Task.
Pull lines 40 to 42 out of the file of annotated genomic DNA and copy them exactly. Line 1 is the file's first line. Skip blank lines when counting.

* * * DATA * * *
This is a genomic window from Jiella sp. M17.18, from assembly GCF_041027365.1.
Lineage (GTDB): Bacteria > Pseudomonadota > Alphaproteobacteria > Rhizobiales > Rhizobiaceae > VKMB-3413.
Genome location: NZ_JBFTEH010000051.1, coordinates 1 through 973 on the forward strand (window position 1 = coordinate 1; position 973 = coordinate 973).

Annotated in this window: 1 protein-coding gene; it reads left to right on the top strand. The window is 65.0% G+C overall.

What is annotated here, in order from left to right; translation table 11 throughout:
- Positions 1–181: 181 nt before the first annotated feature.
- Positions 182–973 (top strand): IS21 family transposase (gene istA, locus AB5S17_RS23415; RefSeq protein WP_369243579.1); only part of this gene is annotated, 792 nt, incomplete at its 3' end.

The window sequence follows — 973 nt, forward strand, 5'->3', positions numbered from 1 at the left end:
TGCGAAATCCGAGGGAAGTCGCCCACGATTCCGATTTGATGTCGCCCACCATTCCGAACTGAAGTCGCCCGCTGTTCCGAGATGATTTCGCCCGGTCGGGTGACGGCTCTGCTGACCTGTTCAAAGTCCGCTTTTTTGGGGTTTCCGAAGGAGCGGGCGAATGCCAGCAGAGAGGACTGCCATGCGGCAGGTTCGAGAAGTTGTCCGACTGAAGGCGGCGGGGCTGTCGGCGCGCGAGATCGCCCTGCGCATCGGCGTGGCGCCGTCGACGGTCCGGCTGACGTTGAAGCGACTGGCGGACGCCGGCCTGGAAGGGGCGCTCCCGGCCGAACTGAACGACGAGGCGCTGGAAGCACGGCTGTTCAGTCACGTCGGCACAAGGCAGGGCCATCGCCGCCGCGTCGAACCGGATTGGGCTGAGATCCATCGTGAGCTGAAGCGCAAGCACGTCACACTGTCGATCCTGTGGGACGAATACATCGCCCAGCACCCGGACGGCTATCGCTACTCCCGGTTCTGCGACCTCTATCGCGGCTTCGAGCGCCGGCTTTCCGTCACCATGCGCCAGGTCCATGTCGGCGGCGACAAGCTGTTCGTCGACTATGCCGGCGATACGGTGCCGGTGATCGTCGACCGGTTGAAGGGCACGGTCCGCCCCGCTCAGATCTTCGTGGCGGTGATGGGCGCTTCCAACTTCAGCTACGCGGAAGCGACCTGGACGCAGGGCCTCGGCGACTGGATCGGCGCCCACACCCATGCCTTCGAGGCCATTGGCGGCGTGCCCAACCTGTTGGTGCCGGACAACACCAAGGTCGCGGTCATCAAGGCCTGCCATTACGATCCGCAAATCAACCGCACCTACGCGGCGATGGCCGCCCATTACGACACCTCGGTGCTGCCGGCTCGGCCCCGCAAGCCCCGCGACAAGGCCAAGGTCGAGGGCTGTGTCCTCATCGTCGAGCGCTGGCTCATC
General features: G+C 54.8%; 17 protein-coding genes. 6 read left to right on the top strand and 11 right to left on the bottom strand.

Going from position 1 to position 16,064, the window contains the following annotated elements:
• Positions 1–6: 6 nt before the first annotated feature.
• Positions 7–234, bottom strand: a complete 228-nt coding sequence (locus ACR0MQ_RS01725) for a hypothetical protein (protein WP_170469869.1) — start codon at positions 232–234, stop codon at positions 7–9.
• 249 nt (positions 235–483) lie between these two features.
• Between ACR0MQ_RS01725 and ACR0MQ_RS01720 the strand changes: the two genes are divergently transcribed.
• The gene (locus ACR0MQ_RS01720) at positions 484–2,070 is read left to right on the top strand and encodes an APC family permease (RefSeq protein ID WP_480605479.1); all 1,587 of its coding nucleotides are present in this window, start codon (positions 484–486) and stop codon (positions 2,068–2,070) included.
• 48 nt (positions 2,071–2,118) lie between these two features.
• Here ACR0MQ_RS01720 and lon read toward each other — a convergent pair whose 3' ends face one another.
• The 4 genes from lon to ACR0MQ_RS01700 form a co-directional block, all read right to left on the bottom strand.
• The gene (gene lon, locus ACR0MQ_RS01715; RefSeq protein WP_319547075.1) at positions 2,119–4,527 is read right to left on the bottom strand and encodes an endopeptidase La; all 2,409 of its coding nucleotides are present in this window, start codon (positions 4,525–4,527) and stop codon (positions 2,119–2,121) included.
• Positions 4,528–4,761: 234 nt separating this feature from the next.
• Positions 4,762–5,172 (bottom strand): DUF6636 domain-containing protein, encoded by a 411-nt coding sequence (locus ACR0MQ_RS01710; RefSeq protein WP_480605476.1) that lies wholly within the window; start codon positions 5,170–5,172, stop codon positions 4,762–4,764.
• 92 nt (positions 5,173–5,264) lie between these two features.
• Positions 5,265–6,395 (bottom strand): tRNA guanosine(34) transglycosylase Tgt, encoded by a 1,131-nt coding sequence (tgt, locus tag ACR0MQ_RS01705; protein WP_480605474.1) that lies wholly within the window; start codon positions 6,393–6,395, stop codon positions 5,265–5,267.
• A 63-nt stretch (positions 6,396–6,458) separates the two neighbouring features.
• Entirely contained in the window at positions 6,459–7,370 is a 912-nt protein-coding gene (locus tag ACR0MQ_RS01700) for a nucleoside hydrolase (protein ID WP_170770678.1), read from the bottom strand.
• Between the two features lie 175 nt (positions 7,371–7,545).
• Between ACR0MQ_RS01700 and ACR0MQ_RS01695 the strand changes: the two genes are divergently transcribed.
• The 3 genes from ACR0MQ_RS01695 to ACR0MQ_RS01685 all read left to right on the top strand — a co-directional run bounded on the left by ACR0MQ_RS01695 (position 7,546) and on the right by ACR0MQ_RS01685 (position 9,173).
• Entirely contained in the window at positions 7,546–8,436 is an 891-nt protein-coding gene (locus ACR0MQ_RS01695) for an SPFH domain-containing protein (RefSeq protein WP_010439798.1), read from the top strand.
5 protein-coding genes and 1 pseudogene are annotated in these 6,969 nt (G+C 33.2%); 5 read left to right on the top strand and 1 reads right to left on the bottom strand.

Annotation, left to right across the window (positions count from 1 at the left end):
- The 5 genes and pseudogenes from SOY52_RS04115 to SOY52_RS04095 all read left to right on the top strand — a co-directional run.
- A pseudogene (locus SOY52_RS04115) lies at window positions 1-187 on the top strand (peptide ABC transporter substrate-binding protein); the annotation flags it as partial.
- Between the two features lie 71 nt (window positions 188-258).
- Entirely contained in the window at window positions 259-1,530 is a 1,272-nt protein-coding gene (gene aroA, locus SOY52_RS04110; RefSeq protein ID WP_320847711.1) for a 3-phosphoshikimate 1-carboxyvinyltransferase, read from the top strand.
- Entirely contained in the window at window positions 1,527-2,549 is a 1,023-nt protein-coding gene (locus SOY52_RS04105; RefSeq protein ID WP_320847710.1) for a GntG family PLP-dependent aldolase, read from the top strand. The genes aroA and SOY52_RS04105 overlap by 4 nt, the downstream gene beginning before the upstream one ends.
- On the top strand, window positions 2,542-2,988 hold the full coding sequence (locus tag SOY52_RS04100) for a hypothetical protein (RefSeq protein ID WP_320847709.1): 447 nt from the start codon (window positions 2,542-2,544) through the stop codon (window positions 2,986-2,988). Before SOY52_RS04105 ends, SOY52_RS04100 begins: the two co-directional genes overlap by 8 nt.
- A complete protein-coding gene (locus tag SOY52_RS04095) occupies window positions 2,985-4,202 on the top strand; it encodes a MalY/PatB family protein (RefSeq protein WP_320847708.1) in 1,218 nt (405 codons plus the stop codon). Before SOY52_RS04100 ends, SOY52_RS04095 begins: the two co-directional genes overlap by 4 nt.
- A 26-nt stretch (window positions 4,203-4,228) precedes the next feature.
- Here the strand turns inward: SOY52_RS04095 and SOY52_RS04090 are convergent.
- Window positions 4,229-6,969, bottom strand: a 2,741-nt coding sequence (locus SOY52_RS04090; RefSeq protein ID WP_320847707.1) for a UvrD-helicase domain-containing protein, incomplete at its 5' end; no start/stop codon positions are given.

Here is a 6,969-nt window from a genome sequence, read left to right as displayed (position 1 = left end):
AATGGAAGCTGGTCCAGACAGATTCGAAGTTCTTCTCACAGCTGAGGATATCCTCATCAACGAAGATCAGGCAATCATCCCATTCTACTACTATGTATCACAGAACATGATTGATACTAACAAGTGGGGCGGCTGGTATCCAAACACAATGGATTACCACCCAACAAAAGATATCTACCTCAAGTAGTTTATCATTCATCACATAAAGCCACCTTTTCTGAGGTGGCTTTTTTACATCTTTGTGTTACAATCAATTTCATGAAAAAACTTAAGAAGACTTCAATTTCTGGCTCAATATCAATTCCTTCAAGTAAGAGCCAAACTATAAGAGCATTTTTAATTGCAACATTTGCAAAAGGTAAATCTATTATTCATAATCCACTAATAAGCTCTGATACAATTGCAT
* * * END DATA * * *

- A 26-nt stretch (window positions 4,203-4,228) precedes the next feature.
- Here the strand turns inward: SOY52_RS04095 and SOY52_RS04090 are convergent.
- Window positions 4,229-6,969, bottom strand: a 2,741-nt coding sequence (locus SOY52_RS04090; RefSeq protein ID WP_320847707.1) for a UvrD-helicase domain-containing protein, incomplete at its 5' end; no start/stop codon positions are given.